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American Plastic: Boob Jobs, Credit Cards, and the Quest for Perfection Hardcover – December 28, 2010


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Product Details

  • Hardcover: 240 pages
  • Publisher: Beacon Press; 1 edition (December 28, 2010)
  • Language: English
  • ISBN-10: 9780807000557
  • ISBN-13: 978-0807000557
  • ASIN: 0807000558
  • Product Dimensions: 8.7 x 5.9 x 0.8 inches
  • Shipping Weight: 15.2 ounces (View shipping rates and policies)
  • Average Customer Review: 2.5 out of 5 stars  See all reviews (2 customer reviews)
  • Amazon Best Sellers Rank: #1,979,409 in Books (See Top 100 in Books)

Editorial Reviews

From Publishers Weekly

Essig, assistant professor of sociology at Middlebury College, argues that our national obsession with plastic money and plastic surgery is more than a cultural fad; it's a capitalist conspiracy engineered to persuade Americans that problems of economic insecurity, downward mobility, and lack of opportunity for the poor can be solved by consumption. Essig posits that the national tendency toward self-reinvention has been hijacked into a new and impossible American Dream: attaining the perfect body. She traces this shift to the 1980s, when trickle-down Reaganomics, financial deregulation, and the AMA's decision to allow cosmetic surgery marketing converged with a neoliberal rhetoric wherein "public issues became defined as personal troubles and problems of lifestyles." America's classic preoccupations with "rugged individualism" and "self-improvement" shifted to the literal canvas of our physical bodies; the result, Essig cautions, is a "plastic ideological complex," a relationship to our personal and national self-image that will lead to an economically and emotionally insecure future. Essig has a brisk, smart style and she approaches her subject with a welcome serving of wit--which keeps her message on target even as some of her prescriptions (forming "reality-check" groups with our friends) are woefully insufficient. (Dec.)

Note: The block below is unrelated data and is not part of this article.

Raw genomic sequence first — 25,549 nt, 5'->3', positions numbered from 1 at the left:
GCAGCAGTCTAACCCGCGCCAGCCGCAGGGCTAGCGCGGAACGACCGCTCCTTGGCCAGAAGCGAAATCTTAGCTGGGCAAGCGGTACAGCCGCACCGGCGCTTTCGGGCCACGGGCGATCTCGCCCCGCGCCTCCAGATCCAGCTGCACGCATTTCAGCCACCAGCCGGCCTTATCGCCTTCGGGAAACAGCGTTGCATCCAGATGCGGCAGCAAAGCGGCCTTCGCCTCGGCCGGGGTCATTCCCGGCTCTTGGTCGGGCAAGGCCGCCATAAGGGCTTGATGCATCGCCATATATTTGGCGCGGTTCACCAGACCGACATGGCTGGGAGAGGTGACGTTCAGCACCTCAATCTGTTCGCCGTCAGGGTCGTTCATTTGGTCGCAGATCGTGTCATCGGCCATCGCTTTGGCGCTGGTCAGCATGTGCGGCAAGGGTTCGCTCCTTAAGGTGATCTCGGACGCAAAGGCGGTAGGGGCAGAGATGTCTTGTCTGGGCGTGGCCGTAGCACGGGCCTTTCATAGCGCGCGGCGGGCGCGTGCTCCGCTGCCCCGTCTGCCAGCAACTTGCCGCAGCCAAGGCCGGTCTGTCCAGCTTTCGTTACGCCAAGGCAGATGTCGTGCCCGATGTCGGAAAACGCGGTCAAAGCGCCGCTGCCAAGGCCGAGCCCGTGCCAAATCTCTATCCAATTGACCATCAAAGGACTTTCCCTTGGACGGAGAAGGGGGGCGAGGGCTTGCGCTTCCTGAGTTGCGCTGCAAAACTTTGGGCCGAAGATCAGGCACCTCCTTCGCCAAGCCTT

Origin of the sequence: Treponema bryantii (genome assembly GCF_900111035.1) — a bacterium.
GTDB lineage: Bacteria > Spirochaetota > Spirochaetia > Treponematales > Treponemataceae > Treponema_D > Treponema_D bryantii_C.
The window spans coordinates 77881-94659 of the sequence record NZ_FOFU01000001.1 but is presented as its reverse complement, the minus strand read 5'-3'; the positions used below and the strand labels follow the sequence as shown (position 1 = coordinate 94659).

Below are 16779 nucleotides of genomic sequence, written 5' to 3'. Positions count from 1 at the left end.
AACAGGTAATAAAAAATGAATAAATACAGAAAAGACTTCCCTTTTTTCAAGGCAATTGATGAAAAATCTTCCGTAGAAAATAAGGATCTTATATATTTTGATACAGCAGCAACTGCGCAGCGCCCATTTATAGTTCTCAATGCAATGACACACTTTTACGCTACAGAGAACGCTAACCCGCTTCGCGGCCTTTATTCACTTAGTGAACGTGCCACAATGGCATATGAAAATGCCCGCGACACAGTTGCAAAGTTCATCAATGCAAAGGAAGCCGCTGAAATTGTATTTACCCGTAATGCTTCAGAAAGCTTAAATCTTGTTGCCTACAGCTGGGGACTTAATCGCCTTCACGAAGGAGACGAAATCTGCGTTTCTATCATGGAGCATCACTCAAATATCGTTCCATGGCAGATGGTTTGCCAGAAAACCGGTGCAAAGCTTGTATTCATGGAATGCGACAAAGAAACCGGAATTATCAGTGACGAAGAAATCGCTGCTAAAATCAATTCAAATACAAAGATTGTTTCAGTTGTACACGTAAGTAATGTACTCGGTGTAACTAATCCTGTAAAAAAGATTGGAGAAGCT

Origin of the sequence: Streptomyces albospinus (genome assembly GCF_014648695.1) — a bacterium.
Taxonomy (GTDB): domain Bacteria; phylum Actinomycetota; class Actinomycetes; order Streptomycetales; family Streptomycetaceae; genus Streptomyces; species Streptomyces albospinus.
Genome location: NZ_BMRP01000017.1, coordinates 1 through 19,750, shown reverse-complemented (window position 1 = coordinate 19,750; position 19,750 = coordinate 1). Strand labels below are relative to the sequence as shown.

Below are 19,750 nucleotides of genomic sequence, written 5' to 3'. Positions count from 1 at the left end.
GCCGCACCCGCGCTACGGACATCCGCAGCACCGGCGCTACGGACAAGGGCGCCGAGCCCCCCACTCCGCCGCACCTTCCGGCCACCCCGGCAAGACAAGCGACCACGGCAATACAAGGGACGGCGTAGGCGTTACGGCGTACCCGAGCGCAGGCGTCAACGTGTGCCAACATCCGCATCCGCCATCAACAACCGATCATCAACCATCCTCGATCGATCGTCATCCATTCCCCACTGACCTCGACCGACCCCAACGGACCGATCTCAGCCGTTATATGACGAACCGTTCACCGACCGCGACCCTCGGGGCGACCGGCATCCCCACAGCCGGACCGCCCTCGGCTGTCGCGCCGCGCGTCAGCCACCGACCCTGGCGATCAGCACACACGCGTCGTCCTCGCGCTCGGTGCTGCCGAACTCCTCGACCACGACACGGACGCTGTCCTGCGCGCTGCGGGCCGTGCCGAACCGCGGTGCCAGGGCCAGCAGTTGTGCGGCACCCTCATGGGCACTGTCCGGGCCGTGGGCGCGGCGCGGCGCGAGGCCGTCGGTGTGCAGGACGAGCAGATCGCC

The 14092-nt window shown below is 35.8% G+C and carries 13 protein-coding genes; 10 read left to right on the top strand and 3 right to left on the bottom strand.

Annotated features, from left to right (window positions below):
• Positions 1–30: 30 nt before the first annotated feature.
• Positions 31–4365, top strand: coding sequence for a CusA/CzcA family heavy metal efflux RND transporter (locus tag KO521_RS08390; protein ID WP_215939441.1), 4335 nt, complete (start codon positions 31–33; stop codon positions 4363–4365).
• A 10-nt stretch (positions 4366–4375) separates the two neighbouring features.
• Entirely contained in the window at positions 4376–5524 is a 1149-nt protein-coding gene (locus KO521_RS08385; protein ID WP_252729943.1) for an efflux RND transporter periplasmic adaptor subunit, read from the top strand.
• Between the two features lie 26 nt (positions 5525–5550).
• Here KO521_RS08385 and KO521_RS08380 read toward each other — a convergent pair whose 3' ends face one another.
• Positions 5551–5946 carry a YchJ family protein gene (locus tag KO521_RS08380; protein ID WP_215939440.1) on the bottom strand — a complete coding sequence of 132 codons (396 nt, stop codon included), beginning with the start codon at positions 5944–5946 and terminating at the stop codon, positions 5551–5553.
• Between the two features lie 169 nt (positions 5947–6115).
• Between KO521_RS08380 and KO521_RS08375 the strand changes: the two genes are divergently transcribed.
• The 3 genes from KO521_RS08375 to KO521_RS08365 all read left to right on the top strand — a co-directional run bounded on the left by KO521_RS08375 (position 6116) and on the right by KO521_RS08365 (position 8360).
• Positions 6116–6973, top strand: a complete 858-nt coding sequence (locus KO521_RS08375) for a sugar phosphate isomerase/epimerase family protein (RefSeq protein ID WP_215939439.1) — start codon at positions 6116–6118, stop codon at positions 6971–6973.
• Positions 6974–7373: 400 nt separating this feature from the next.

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Review

“American Plastic is an incisive analysis and critique of the rise of the cosmetic surgery industry. Challenging the underpinnings of contemporary Neoliberalism, which spawned an unregulated ‘cosmetic industrial complex’ that is fueled by rising economic inequality and socially irresponsible consumer lending, Essig illuminates the political, social, and economic costs of the uniquely American quest for ‘perfection.’  Its narrative ying and yang of boob jobs and credit cards gives new meaning to ‘plastic peril.’” —Robert D. Manning, author, Credit Card Nation, and Director, Institute for Consumer Financial Services

American Plastic is a playful but deadly earnest reportage on plastic America – the fateful collisions of cosmetic surgery and credit (which pays for most of it), beauty and pornography (which now defines beauty), and technology and perfection (which technology affects to make possible). Capturing the many meanings of plastic and plasticity, Laurie Essig portrays a society which, on the way to trying to remake the female body, is unmaking its core reality in ways equally devastating to women and the economy. Women will read this book, men need to.”—Benjamin R. Barber, author of Jihad vs. McWorld and Consumed, Distinguished Senior Fellow, DEMOS

“A fascinating, original, and engaging exploration of the connection between plastic surgery and our economic crisis. Laurie Essig illuminates the dark side of the promise of perfection and offers inspirational strategies for change.”